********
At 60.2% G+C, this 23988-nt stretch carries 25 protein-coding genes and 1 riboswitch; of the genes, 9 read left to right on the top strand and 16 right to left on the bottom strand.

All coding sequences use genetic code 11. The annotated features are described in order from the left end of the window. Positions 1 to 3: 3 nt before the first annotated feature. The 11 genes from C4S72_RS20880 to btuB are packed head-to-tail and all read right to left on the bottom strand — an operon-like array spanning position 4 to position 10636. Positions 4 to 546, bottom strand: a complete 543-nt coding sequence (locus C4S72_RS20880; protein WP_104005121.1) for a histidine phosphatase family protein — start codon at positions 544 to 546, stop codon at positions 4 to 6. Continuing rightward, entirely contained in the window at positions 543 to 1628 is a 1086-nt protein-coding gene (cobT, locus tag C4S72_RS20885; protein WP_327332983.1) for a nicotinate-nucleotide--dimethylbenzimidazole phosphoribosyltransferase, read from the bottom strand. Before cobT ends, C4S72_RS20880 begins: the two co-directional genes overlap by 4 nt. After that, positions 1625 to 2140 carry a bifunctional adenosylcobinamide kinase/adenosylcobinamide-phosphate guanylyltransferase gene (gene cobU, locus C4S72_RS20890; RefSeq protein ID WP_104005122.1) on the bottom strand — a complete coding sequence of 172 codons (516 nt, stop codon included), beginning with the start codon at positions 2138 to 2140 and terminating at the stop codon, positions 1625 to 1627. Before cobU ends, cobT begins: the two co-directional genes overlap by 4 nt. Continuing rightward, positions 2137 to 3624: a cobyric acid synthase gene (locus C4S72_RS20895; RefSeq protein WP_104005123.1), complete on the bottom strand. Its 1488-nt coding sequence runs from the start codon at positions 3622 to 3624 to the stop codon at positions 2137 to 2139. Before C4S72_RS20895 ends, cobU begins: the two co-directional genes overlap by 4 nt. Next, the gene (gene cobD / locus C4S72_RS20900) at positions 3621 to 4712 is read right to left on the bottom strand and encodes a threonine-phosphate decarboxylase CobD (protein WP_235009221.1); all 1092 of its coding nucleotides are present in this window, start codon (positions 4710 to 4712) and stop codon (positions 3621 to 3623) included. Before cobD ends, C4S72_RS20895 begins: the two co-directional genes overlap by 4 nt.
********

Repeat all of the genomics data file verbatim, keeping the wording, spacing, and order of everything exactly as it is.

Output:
At 60.2% G+C, this 23988-nt stretch carries 25 protein-coding genes and 1 riboswitch; of the genes, 9 read left to right on the top strand and 16 right to left on the bottom strand.

All coding sequences use genetic code 11. The annotated features are described in order from the left end of the window. Positions 1 to 3: 3 nt before the first annotated feature. The 11 genes from C4S72_RS20880 to btuB are packed head-to-tail and all read right to left on the bottom strand — an operon-like array spanning position 4 to position 10636. Positions 4 to 546, bottom strand: a complete 543-nt coding sequence (locus C4S72_RS20880; protein WP_104005121.1) for a histidine phosphatase family protein — start codon at positions 544 to 546, stop codon at positions 4 to 6. Continuing rightward, entirely contained in the window at positions 543 to 1628 is a 1086-nt protein-coding gene (cobT, locus tag C4S72_RS20885; protein WP_327332983.1) for a nicotinate-nucleotide--dimethylbenzimidazole phosphoribosyltransferase, read from the bottom strand. Before cobT ends, C4S72_RS20880 begins: the two co-directional genes overlap by 4 nt. After that, positions 1625 to 2140 carry a bifunctional adenosylcobinamide kinase/adenosylcobinamide-phosphate guanylyltransferase gene (gene cobU, locus C4S72_RS20890; RefSeq protein ID WP_104005122.1) on the bottom strand — a complete coding sequence of 172 codons (516 nt, stop codon included), beginning with the start codon at positions 2138 to 2140 and terminating at the stop codon, positions 1625 to 1627. Before cobU ends, cobT begins: the two co-directional genes overlap by 4 nt. Continuing rightward, positions 2137 to 3624: a cobyric acid synthase gene (locus C4S72_RS20895; RefSeq protein WP_104005123.1), complete on the bottom strand. Its 1488-nt coding sequence runs from the start codon at positions 3622 to 3624 to the stop codon at positions 2137 to 2139. Before C4S72_RS20895 ends, cobU begins: the two co-directional genes overlap by 4 nt. Next, the gene (gene cobD / locus C4S72_RS20900) at positions 3621 to 4712 is read right to left on the bottom strand and encodes a threonine-phosphate decarboxylase CobD (protein WP_235009221.1); all 1092 of its coding nucleotides are present in this window, start codon (positions 4710 to 4712) and stop codon (positions 3621 to 3623) included. Before cobD ends, C4S72_RS20895 begins: the two co-directional genes overlap by 4 nt.